Downton Abbey Reflection: Part Three

I do not claim to be any sort of professional critic, but over the years I have read a lot of praise and criticism for Downton Abbey and have formed a lot of contrary opinions to much of it.  I am not sure if it is because perhaps American viewers do not understand British television, or if perhaps I am just an ignorant viewer.  In either case, I will enjoy expounding on my thoughts about certain criticisms I have read over the years.  Please note, this post will contain spoilers for those who have not seen the show.

One of the strongest criticisms I read was regarding the rape scene with Anna Bates in season four.  Some of the criticism I read about this detailed how this violent and "gratuitous" scene was a departure the series, unnecessary and gruesome.  I read this review before actually seeing the episode, so I was on the edge of my seat expecting something far different than what was portrayed.  Perhaps in contrast to the elegant opera singer performing for guests upstairs, the attack on Anna was stark by contrast.  However, in true Downton fashion, the scene was a suggestion more than a vulgar demonstration.  Secondly, as the rape of any person is an abhorrent act, I think the "gruesome" fallout of it was appropriate. 

The critic in this case argued the unnecessary tangent of this story line, but I disagree.  First of all, this is British entertainment, and they don't love everything to be all rainbows and sunshine for very long.  Anna and John Bates are both such likable characters and with the story line of John Bates' false imprisonment over, there needed to be some drama.  Second of all, one of the common themes throughout Downton Abbey is the changing of the times in the post WWI era, especially for women.  This scene and it's aftermath illustrate the shame and guilt that women often felt (and still feel) after such an incident, and this was demonstrated when Anna says, "I am spoiled for you now" to her husband when he discovers what happened.  This story line was a part of the overall theme of the times, what it was like for women, and the perceptions that people had.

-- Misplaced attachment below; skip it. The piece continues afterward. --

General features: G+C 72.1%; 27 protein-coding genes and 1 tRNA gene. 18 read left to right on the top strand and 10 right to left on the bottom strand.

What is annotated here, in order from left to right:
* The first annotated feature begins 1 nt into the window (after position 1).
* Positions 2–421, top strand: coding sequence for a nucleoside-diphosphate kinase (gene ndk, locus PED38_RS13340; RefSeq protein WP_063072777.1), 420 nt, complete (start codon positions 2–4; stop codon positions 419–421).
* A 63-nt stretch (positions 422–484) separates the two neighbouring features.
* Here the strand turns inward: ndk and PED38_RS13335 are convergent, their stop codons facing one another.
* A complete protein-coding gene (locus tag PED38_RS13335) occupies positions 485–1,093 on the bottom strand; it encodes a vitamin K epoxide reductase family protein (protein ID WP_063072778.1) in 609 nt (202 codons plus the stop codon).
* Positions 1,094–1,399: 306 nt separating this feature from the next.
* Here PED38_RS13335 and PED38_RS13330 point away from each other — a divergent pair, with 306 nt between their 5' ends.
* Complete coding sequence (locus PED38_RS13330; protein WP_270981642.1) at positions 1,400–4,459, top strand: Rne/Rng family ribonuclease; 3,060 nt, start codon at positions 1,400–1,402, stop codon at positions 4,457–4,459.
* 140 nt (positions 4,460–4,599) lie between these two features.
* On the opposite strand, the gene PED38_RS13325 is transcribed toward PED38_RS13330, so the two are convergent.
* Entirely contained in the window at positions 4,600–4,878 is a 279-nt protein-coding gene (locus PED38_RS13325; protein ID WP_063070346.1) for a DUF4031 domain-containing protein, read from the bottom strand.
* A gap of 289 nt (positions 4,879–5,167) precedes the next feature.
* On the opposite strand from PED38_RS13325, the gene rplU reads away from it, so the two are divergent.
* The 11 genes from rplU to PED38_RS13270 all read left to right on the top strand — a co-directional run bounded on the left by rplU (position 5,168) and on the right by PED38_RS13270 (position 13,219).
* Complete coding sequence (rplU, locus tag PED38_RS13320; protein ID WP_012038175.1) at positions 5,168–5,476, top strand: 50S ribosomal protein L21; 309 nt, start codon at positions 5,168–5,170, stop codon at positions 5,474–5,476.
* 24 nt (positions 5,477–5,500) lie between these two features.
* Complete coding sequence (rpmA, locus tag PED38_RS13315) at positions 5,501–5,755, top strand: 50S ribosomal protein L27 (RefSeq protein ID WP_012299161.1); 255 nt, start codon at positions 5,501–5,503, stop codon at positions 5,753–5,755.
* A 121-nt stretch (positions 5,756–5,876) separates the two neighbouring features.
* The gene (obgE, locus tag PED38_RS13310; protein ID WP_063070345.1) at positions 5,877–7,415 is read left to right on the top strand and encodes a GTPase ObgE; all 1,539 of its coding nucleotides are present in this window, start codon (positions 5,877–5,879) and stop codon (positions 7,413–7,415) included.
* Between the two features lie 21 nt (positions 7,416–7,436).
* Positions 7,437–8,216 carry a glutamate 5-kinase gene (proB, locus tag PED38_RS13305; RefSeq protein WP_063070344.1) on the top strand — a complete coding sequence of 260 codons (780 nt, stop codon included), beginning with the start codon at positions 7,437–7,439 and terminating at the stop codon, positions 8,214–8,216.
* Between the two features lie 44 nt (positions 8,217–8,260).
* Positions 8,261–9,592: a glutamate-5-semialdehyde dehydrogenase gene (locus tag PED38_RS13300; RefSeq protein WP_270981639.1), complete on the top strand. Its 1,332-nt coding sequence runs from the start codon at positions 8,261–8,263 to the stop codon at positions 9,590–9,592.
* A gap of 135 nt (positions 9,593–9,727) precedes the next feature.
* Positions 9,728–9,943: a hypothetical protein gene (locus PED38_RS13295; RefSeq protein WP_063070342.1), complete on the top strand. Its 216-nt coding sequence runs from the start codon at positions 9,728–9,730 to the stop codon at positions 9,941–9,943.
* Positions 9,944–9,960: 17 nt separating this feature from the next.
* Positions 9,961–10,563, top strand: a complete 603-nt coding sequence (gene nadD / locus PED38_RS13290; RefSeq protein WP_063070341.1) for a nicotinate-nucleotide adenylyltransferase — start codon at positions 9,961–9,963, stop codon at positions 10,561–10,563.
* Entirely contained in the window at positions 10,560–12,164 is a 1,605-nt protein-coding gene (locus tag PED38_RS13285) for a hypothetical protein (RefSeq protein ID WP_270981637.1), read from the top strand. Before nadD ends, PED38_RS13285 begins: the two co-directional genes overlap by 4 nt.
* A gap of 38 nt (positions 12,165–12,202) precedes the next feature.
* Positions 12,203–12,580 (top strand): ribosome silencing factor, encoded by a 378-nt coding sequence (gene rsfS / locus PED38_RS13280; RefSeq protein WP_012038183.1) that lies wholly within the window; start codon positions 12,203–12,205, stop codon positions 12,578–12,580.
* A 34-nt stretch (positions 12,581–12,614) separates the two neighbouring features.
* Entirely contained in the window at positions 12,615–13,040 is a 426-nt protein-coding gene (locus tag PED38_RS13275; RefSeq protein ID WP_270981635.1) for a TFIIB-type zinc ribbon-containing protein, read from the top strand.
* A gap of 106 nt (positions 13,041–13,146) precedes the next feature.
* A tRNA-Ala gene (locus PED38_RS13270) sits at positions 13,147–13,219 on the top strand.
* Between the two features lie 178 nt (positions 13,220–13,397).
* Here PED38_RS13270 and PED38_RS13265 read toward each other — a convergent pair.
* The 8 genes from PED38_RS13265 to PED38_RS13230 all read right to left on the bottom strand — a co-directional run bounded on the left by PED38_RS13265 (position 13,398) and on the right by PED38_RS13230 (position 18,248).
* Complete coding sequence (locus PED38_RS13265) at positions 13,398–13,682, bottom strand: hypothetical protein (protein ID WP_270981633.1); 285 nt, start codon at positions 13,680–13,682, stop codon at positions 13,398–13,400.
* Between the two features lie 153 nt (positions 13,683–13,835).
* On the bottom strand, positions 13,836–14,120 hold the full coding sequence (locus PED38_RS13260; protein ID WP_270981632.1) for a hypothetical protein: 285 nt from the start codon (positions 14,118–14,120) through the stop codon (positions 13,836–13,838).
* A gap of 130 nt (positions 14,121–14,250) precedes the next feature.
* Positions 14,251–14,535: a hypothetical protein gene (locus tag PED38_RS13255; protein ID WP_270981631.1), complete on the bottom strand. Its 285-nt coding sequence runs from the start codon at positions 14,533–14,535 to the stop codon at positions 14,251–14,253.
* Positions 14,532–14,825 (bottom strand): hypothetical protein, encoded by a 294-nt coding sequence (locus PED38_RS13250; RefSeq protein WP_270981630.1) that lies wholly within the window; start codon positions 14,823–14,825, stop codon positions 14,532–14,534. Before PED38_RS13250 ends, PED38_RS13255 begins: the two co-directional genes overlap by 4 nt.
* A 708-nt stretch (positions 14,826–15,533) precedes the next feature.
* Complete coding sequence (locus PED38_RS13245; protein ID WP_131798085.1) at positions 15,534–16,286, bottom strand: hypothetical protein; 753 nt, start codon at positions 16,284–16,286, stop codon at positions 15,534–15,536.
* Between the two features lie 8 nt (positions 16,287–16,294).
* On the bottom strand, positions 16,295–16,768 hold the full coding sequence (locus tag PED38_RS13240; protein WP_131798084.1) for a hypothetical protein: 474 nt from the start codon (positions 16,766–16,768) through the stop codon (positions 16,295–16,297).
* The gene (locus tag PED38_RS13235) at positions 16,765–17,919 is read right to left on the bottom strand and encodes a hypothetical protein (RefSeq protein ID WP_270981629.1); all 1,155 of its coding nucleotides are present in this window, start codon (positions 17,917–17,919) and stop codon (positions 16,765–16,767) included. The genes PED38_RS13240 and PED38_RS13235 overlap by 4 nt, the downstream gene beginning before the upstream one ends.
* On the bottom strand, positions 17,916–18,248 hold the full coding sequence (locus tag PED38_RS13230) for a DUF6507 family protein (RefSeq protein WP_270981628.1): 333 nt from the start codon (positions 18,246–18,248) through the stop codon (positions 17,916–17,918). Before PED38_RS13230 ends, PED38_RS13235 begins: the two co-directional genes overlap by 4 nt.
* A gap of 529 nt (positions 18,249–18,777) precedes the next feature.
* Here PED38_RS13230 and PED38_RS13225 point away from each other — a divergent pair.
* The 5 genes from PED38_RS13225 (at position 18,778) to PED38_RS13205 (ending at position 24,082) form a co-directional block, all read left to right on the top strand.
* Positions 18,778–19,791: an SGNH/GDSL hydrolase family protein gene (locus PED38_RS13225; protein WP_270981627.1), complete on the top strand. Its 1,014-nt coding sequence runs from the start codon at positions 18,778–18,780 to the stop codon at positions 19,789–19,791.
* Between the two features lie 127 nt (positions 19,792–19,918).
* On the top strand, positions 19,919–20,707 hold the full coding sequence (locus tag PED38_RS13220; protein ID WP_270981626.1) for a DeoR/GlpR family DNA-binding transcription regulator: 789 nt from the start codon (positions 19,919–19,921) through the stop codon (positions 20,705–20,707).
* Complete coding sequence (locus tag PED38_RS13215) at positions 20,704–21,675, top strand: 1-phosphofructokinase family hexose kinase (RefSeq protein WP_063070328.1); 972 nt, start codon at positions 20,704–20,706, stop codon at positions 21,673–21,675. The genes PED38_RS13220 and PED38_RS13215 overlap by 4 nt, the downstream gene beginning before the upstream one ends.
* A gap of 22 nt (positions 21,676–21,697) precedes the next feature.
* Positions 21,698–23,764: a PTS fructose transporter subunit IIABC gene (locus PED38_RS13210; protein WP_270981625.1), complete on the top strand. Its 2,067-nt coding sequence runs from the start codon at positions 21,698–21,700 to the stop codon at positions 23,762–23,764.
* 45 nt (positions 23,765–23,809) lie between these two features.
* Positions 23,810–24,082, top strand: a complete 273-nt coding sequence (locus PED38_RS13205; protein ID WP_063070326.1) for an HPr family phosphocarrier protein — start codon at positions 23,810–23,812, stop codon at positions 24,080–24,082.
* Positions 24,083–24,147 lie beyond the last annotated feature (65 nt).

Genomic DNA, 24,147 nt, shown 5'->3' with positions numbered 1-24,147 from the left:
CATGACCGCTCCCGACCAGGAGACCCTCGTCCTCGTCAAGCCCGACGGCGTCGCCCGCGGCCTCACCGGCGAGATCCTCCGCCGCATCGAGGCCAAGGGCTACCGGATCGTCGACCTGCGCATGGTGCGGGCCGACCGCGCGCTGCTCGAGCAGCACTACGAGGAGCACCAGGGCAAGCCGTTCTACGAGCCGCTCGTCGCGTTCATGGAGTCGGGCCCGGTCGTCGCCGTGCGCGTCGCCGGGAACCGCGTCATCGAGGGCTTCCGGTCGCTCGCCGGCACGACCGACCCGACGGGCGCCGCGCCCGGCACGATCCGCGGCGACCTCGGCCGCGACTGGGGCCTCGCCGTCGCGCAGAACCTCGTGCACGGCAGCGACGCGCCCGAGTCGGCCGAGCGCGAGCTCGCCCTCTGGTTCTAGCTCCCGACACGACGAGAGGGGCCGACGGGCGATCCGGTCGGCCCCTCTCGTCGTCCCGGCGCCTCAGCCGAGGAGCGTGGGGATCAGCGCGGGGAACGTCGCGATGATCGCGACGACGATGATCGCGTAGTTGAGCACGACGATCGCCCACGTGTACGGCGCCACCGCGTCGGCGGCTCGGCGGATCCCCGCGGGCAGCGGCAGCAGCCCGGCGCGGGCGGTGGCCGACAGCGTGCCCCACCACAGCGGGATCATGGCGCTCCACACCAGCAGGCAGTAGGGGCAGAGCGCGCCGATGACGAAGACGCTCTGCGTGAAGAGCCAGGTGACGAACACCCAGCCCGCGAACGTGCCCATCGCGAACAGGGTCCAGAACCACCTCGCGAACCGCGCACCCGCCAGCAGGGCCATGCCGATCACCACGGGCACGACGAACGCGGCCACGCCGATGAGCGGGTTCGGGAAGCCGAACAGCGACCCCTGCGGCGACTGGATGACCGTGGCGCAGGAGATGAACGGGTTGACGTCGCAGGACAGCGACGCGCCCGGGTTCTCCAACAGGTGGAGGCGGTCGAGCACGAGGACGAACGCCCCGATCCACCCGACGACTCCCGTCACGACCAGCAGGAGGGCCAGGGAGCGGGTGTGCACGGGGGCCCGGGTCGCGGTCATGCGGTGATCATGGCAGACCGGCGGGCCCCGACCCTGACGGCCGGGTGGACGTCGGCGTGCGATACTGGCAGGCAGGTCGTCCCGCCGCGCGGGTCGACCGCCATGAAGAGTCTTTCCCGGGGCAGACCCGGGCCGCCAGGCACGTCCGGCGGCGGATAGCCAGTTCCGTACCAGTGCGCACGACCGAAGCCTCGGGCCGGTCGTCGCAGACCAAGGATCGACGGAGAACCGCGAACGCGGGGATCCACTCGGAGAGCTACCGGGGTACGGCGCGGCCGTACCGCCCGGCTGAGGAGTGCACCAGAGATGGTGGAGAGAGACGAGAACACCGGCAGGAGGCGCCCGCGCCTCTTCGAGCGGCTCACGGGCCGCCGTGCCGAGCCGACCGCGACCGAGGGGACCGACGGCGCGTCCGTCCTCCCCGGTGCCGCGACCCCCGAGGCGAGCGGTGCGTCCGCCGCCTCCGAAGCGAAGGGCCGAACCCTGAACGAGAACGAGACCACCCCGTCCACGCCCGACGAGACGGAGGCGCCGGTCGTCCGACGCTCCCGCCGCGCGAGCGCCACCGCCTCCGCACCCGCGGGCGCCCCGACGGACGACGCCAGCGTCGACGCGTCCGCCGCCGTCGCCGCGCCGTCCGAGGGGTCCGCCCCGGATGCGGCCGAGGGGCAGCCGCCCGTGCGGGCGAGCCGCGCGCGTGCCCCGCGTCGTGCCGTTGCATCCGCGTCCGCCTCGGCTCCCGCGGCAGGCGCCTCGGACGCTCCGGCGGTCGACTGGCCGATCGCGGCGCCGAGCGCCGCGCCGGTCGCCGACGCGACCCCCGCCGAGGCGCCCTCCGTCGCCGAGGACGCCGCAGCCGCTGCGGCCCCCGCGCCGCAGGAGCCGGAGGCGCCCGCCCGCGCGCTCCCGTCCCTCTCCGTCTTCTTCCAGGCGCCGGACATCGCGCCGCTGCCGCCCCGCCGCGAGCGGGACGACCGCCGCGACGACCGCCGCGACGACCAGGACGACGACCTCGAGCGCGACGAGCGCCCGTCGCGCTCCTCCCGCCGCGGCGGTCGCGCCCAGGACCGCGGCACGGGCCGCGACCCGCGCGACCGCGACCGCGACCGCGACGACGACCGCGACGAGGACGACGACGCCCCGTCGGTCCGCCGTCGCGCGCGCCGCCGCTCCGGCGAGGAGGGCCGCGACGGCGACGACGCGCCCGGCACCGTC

The other strongest criticism I read was regarding the hospital administration story line that began in season six.  One article noted that this story line that kicks off season six was a key indicator that Downton Abbey was taking it's final breath.  I disagree adamantly with this!  This story line plays out rather slowly, but it tackles several issues as it does so.  One that I enjoyed most was the political aspect of who should be more involved in the oversight of this industry and what path leads to the betterment of the health of the people.  In a battle between Violet and Isobel, in which everyone assumes that Violet is resisting change just to be obstinate, in the end you discover that is not her motive.  I remember in my first viewing of this season that I felt frustrated with Violet for her stubbornness, but when he true motive was revealed, I was on her side.

Secondly, the hospital story line feeds into the frustration that Lord Grantham feels when his wife essentially takes on a career in overseeing the hospital.  Much like in earlier seasons, when he becomes distressed and unhappy as a result of her "negligence" when helping during the war, Lord Grantham and his wife, through this story line, navigate through the changes in their marriage when the children are grown and Cora is eager to find something useful to do.  Lord Grantham's resentment becomes palpable and finally young Lady Rose, whose own parents have forever been at one another's throats, takes an opportunity to gentle show him that far from being unhappy with Cora, he should be proud of her.  This story line is central to seeing the growth in Lord Grantham as a person and the changes he and Cora go through in their marriage.

My personal opinion on a lot of the criticism is that it seems to come from people with no patience to see how a story unfolds or what impact it has on the development of characters or overall theme.  To each his own, but one of my favorite things about Downton is the slow changes over time, the waiting game on certain story lines, and the way things tie together.